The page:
IT LOOKED LIKE the fall of Saigon in 1975 on fast-forward: an American-backed army melting away, enemy fighters strolling into the presidential palace, desperate crowds mobbing the airport. But the similarities between Afghanistan and South Vietnam were not only superficial. Both states, built to please their American sponsors, had been hollowed out by one of the oldest diseases of governance: corruption.
In Afghanistan, “from your birth certificate to your death certificate and whatever comes in between, somehow you have to bribe,” says Ahmad Shah Katawazai, a former Afghan diplomat. Officials and police routinely demand baksheesh (a “tip”). As the Taliban advanced, the pay-off required for a passport rose to thousands of dollars.
Worse, a government job is itself a valuable commodity. As Sarah Chayes, an expert on corruption, discovered while running an NGO in Afghanistan, officials often buy their posts and must extort kickbacks to recoup their investment. Mr Katawazai says it can cost $100,000 to become a district police chief. Officials’ main goal becomes extorting revenue to distribute to their families and patronage networks.
Afghanistan was partly run by such networks, even before 2001. But America strengthened them by paying off warlords, according to the Special Inspector General for Afghanistan Reconstruction (SIGAR). In 2009 ISAF, the coalition of NATO-led forces in the country, set up an anti-corruption unit called Shafafiyat (“transparency” in Pashto), with modest results. The government’s anti-corruption prosecutor mainly pursued political enemies. By the end the country was so corrupt that governors cut deals with jihadists. The army’s numbers were inflated by “ghost soldiers”, absentees listed on the payroll so that commanders could pocket their salaries.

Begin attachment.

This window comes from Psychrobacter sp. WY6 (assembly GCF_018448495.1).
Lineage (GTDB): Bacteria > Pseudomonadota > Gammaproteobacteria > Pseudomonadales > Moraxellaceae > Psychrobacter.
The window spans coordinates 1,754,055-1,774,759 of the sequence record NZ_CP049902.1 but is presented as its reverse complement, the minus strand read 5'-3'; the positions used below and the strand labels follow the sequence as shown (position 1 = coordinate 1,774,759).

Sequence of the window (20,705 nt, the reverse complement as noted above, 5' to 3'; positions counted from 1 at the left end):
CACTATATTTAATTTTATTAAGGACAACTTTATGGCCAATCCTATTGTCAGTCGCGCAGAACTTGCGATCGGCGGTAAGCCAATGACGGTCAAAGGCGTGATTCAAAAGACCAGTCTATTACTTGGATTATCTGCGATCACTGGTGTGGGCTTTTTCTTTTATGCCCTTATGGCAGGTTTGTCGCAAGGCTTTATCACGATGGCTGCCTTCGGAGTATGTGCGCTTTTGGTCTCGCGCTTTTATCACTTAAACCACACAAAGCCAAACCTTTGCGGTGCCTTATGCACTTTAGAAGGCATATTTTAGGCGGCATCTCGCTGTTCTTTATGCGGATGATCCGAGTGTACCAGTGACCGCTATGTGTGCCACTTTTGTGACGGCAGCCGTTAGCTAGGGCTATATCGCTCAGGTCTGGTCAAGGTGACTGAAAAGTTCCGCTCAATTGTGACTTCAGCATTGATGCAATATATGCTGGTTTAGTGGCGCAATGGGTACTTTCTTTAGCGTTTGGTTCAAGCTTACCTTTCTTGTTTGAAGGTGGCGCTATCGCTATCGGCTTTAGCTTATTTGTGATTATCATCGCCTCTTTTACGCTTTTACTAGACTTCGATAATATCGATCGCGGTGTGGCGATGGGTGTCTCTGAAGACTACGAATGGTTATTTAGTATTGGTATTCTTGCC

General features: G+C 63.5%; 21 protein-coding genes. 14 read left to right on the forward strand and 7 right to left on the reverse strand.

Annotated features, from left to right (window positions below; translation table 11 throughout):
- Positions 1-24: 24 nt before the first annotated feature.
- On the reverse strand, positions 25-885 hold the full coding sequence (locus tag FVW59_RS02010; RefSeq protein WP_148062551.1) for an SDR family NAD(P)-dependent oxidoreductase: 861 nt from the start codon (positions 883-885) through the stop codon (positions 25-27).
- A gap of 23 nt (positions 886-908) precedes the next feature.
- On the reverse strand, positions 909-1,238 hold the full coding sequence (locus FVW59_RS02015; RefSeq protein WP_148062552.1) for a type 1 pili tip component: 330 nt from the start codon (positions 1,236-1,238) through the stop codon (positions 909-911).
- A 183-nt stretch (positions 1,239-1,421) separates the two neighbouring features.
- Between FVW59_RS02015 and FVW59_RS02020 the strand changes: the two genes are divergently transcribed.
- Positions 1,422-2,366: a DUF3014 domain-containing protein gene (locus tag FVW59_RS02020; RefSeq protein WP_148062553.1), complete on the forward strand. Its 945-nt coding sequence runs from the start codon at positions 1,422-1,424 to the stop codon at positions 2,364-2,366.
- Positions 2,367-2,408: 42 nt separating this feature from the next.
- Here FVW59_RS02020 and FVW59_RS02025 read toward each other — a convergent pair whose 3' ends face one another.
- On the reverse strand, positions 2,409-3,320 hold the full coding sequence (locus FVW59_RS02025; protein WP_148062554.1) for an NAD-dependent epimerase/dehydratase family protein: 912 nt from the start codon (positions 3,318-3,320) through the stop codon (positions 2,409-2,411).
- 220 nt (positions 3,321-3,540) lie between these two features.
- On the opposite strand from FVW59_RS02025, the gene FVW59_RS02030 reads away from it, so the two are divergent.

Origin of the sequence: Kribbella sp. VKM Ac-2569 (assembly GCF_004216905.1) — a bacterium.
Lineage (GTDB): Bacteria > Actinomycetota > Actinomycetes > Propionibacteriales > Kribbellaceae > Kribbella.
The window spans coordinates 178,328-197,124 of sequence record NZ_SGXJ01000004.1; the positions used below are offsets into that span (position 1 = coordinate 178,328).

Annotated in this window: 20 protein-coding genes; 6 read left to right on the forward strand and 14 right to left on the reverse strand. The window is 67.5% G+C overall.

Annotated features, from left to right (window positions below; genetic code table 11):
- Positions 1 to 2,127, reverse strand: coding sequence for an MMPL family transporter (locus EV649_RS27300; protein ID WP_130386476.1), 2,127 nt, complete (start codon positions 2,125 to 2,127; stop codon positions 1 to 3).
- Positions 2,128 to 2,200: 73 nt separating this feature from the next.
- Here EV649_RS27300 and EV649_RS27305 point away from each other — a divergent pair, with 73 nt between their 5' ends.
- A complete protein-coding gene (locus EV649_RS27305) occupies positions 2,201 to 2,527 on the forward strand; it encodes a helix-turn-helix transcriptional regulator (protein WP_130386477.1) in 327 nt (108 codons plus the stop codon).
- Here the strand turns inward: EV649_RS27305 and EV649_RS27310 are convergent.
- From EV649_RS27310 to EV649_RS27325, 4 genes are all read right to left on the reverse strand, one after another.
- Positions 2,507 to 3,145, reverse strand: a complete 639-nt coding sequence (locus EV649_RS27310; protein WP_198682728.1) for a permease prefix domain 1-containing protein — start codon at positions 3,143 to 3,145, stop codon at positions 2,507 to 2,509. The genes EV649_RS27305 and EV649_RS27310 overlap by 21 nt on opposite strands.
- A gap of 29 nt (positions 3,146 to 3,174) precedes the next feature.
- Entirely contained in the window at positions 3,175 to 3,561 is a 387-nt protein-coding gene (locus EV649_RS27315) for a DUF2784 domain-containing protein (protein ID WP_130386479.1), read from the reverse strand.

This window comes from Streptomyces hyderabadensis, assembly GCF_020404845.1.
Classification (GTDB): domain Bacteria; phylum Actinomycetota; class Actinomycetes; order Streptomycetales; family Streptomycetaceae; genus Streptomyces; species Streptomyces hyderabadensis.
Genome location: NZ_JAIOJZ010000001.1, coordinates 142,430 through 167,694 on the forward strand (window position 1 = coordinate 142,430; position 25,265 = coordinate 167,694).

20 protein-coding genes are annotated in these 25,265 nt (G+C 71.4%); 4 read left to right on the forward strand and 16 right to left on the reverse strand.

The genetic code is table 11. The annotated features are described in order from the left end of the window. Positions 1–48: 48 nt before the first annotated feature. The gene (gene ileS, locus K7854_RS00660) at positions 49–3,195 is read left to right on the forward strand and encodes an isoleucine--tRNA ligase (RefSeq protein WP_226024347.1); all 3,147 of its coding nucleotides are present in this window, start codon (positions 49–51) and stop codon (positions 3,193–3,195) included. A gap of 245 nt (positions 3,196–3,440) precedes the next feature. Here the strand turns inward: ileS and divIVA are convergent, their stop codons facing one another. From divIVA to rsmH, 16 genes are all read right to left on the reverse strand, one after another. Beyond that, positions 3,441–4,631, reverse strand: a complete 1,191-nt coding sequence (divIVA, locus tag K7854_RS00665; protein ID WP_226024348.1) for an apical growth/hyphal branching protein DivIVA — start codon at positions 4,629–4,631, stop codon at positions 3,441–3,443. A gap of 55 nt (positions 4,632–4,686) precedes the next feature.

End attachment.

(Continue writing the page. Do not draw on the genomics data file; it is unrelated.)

Americans may remember the term “ghost soldiers” from the war in Vietnam, where corrupt senior officers used the same system. One South Vietnamese colonel used to order aimless artillery barrages in order to hawk the spent shell casings as scrap metal. As in Afghanistan, police and soldiers profited from the heroin trade. A report in 1978 on the fall of South Vietnam by RAND, a security think-tank, said South Vietnamese themselves believed that corruption was “largely responsible for the ultimate collapse”.
Why then, when it invaded Afghanistan decades later, did America fail to take corruption seriously? One answer is that political thinkers are only now doing so. Scholars such as Francis Fukuyama, a political scientist, see corruption as a throwback to pre-modern governments where power is based on personal ties rather than institutions. In this way South Vietnam and Afghanistan resemble mafias or the feudal states of medieval Europe. States like these lack the cohesion needed to beat a disciplined insurgency such as the Vietnamese communists or the Taliban.
Another problem, says Mark Pyman of CurbingCorruption, a watchdog, is that corruption is too knotty a problem for military officers focused on their nine-month rotations. For their part, aid agencies too often judge success by how much money they disburse. In both South Vietnam and Afghanistan a vast influx of American dollars caused a surge in inflation, wiping out public-sector salaries. (Afghanistan, with a GDP of about $20bn per year in 2020, received $145bn in American aid in 2001-21. Inflation averaged 17.5% in 2003-8.) Public servants had to demand kickbacks to support themselves.
Hence anti-corruption experts recommend that aid should be frugal and focused on achievements. That is easier said than done. If America does not learn that dollars cannot build a real government, it will end up creating more fake ones. ■
This article appeared in the Asia section of the print edition under the headline “Nation-gilding”